Area students participate in ‘Hour of Code’
On Friday, students from West Fargo High School and Cheney Middle School participated in the first Hour of Code, an international event that was a part of Computer Science Education Week and spearheaded by the Microsoft TEALS (Technology Education and Literacy in Schools) team.
The students were part of an estimated 2 million students around the world that took part in the Hour of Code.
At the high school, students were encouraged to stop in the library during their free period and take part in online tutorials – featuring Bill Gates and Mark Zuckerberg, among others – on the ins and outs of computer science, including coding for an Angry Birds-like video game.
“It is very broad event,” West Fargo High School assistant principal Dan Holder said. “You just want students to get some exposure to what it is like to program a computer. We have all used computers and experienced the feeling when a computer doesn’t do what you want it to do. This is way of pulling back the hood a bit and figuring out how to make a computer do what you want to do.”
The movement, organized by Code.org and supported by Apple, Google, Microsoft, Amazon, Boys & Girls Clubs of America and over 100 other entities, is a statement that today’s generation of students are ready to learn critical skills for 21st century success.
“If (students) can get into computers early enough and are ready to learn, then, if they want to go into computer science, they already have a little insight on what it takes for a computer to execute a process,” high school student Matthew Zent said.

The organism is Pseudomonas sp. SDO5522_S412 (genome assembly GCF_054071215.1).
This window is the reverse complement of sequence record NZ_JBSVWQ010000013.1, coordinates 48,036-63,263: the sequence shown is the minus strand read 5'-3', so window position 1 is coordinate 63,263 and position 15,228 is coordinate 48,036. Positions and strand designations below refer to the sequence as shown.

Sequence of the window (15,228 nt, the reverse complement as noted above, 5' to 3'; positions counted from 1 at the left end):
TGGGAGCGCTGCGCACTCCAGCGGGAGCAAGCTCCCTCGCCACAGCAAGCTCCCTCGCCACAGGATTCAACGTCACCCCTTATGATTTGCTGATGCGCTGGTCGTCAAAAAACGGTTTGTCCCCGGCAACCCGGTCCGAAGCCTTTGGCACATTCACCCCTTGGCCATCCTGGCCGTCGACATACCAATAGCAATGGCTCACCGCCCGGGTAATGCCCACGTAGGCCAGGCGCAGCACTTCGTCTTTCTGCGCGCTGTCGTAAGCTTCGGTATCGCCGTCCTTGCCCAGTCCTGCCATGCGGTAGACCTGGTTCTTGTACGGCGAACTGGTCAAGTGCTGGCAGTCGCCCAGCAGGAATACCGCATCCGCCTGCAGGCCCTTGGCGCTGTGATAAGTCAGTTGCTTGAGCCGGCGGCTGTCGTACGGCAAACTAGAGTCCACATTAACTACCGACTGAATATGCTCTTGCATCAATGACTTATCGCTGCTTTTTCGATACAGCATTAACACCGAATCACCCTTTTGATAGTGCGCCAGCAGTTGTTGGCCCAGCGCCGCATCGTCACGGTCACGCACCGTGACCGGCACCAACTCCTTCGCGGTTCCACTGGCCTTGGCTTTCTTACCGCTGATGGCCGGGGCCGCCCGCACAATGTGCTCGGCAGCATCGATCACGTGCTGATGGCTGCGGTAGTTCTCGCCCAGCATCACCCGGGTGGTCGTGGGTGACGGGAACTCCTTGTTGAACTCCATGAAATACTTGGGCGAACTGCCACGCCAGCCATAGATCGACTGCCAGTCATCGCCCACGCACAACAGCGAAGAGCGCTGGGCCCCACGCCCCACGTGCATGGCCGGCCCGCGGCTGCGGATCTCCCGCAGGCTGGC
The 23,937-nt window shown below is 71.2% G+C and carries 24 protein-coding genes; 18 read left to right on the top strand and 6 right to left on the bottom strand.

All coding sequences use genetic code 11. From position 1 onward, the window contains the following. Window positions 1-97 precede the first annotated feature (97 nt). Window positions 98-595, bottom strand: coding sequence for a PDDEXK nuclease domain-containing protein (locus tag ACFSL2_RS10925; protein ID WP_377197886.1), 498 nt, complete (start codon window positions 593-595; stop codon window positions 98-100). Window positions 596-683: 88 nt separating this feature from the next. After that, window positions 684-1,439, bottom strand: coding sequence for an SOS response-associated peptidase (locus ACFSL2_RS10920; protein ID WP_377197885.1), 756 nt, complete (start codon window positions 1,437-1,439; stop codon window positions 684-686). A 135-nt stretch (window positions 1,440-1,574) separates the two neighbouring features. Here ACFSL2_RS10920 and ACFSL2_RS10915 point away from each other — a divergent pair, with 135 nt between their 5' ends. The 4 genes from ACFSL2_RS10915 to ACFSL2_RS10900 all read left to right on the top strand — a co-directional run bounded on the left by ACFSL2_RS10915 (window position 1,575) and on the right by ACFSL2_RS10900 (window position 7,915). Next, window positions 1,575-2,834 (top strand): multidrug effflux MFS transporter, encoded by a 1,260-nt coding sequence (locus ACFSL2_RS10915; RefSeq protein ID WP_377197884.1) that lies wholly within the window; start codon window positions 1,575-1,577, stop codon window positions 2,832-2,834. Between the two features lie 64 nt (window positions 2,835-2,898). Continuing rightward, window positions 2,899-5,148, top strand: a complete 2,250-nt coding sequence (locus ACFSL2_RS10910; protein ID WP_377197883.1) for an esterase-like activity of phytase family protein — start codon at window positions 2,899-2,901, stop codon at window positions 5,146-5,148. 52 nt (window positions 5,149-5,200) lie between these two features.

Matt Samson, a software designer at Microsoft for the last seven years, sees the TEALS program and the Hour of Code as a way to prepare students for a job at companies like Microsoft and Google.
“There is a really big deficit between available computer positions and people that are available to fill those roles,” Samson said. “The need is far greater than our ability to supply that demand. Companies all around the country are having a hard time hiring the people they need.”
While students can be properly educated in computer science at the college level, having some exposure to it at a younger age can provide a huge advantage in the future, according to Samson.
“I have experience interviewing a lot of college students, and I know from there that a lot of people would benefit from getting exposure well before they show up for college,” Samson said. “Getting that exposure in college is just too late, and a lot of people show up to college already knowing what they want to do.”
This is the first year of TEALS classes in West Fargo High School, and Holder wouldn’t be surprised to see it thrive in the coming years.
“Some people have even referred to computer programming as a new foreign language,” Holder said. “Hopefully, we will see this program continue to grow.”
For more information on the Hour of Code, visit code.org.